For people not old enough to remember what the world was like before the Berlin Wall fell, there was a time when the United States faced an existential threat the world over.  The Soviet Union, who we were told had more or less enslaved its people in an uber-socialist/Marxist experiment called Communism, was bristling with nuclear weapons and ground, sea and air forces spanning the globe, bumping up against US hegemonic designs at every turn.  For the vast majority of Americans, the Soviet Union was the embodiment of all that was evil and dangerous in the world; as much had been drilled into their hearts and minds relentlessly, practically since birth.  The Soviet Union’s Communism was the antithesis of freedom, that most cherished of American ideals, and represented freedom’s greatest threat.  Its nuclear arsenal of intercontinental ballistic missiles and nuclear submarines and long-range bombers sent schoolchildren scurrying under their desks, practicing for the day when the threat to freedom was actualized through nuclear mayhem visited from abroad.   The fear was real, even if scurrying under a desk to protect from a nuclear attack held only the pretense of preparation.

It was almost inevitable that nuclear weapons would arise to threaten the greatest of man’s civilized creations, the modern city.  The power to create and the power to destroy are two sides of the same coin.  With nuclear weapons came the power to destroy in seconds what it took centuries to build.  Destruction is always easier than creation. 

But the bombs never fell.  After a great scare over Cuba in 1962, which may or may not have been a bit overwrought in hindsight, except that nobody quite knew back then whether anyone would really push the button to start World War Three to end civilization, the world settled down and lived in MAD-ness for a few decades (Mutually Assured Destruction, like two bears who meet in the woods but don’t fight because either or both of them would surely be killed in the process, which they both know), until the Soviet Empire got itself overstretched after the high price of oil proved the perfect cure for high oil prices, and basically fell completely apart in the early nineties (the Soviet Union then, and Russia now, are heavily dependent on oil export revenues).  The Cold War was over and the US won!  President Reagan had taunted Soviet Premier Gorbachev, telling him to “tear down this wall” in 1985, and before the end of the decade, the Berlin Wall fell, by God, if by the hands of the German people and not on Mr. Gorbachev’s instructions.    Gorbachev could only stand idly by while his last stab at saving the Soviet Union, perestroika, which effectively represented an abandonment of Communism as a socio economic system, instead propelled its disintegration.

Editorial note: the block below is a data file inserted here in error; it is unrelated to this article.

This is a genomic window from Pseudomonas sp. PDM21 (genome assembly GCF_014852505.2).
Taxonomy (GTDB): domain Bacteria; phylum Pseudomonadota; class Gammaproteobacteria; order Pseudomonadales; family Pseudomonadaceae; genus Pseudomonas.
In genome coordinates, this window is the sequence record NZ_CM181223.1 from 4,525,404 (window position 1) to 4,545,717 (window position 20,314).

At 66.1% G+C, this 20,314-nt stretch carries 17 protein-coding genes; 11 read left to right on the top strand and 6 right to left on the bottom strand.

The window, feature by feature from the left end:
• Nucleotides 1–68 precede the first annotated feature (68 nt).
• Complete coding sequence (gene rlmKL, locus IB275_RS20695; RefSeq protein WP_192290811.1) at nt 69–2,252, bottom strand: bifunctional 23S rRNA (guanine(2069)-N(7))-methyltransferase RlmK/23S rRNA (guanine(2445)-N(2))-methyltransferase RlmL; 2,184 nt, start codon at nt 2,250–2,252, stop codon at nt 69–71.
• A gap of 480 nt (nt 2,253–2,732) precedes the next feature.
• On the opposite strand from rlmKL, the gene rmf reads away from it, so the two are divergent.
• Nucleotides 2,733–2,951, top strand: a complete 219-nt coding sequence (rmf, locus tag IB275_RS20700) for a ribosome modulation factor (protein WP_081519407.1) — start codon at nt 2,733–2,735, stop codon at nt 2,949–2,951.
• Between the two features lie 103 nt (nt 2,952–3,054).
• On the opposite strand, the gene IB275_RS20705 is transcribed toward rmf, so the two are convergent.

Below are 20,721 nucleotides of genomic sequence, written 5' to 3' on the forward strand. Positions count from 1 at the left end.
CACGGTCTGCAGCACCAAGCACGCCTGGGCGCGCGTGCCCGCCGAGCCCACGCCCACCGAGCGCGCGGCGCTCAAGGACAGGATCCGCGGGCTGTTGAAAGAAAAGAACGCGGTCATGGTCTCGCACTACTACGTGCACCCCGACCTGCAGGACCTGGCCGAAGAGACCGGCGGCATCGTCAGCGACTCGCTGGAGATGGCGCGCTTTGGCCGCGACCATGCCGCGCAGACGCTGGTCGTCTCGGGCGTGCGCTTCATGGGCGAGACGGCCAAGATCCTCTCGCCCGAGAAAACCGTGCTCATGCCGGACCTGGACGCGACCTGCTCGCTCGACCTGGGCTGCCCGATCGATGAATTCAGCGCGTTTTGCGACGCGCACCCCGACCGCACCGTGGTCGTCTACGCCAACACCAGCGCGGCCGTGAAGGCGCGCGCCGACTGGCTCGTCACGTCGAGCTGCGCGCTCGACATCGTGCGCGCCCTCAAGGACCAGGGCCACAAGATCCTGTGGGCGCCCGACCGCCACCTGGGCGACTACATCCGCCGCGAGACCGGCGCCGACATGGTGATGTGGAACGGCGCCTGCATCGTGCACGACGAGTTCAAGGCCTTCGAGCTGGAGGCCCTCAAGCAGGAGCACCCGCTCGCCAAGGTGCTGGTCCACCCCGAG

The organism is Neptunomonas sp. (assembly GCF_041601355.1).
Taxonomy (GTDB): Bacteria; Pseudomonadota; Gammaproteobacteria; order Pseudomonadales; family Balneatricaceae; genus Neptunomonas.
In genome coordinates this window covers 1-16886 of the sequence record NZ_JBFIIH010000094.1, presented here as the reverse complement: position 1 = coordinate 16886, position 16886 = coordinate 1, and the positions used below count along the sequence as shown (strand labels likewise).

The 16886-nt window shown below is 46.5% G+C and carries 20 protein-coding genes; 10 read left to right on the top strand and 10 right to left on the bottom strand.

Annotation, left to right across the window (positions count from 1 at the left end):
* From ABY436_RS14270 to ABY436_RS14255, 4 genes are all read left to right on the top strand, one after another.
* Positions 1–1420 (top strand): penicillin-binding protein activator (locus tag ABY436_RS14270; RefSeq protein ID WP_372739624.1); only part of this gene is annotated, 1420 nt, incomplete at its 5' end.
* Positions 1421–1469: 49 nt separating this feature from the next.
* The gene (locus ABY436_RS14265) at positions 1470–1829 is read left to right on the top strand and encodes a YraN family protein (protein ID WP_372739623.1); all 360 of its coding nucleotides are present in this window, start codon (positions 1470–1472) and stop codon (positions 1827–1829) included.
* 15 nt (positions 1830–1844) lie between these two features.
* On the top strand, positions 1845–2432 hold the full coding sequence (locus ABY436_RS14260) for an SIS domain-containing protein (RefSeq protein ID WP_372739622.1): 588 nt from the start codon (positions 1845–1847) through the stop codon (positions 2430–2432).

So what did the US do with its bounty of spoils after winning the Cold War?  It promptly set about imitating its vanquished foe in its socio-economic organization.  It saved the world from the liberty-threatening scourge of Communism only to adopt, in gradual turns, the same cradle-to-grave government caretaking of individual lives that Communism most radically represented.   It relentlessly expanded the social welfare state, until its fullest expression was realized in the passage of Obamacare.  It encouraged an unelected cabal of Politburo-type political economists to set prices and determine winners and losers in the marketplace (the US Federal Reserve).  It turned the mechanisms of the federal government into a grievance factory, encouraging a victimization ethos (Affirmative Action, gay marriage, etc).   It turned the armed forces into a social laboratory, eschewing the purpose of protecting and defending the Constitution of the United States for which they were charged and designed, for the purpose of proving the fantasy that gender-normed standards made females the equivalent of males in combat roles.   The greatest sacrifice it asked of its citizens during the prosecution of war was to shop, all the while cajoling them into trading constitutionally protected liberties for the illusion of security (the Patriot Act and its progeny). 

And so now, the Russian Bear, arouses from its slumber, and senses weakness all around.  It sees an America grown fat and lazy and soft, concerned more with trivialities like the self-obsessed tweetings of Hollywood celebrities and the expansion of the marital institution (constitutionally decreed, no less) to any and all who wish to consecrate a private sexual relationship with the blessings of the state.   America is silly and the Russian Bear is serious.   It forages around the Middle East and Eastern Europe, gobbling up swaths of its former empire, while America warns of “red lines” and “consequences” it has neither the will nor the means to impose. 

There is nothing stopping Russia from reconstituting its empire, a fact its leader, Vladimir Putin, well understands.  His provocations and insults grow bolder each passing day.  He knows there are no consequences; he knows there are no red lines he can’t cross with impunity.  Because he knows that Americans willingly traded their greatest treasure—freedom—for a pocket full of hollow promises from their government, and that any people who would so imprudently bargain away their legacy are hardly the type of people who would sacrifice their sedate comfort for the inconveniences of war.  In the cold logic of diplomacy, he knows America has nothing with which to bargain.  He sees it for what it is, a paper tiger the Russian Bear needn’t much consider on its path to resurgence.  Ukraine’s Crimean Peninsula wasn’t Russia’s first reacquisition of territory lost in the Soviet’s disintegration, and it won’t be the last.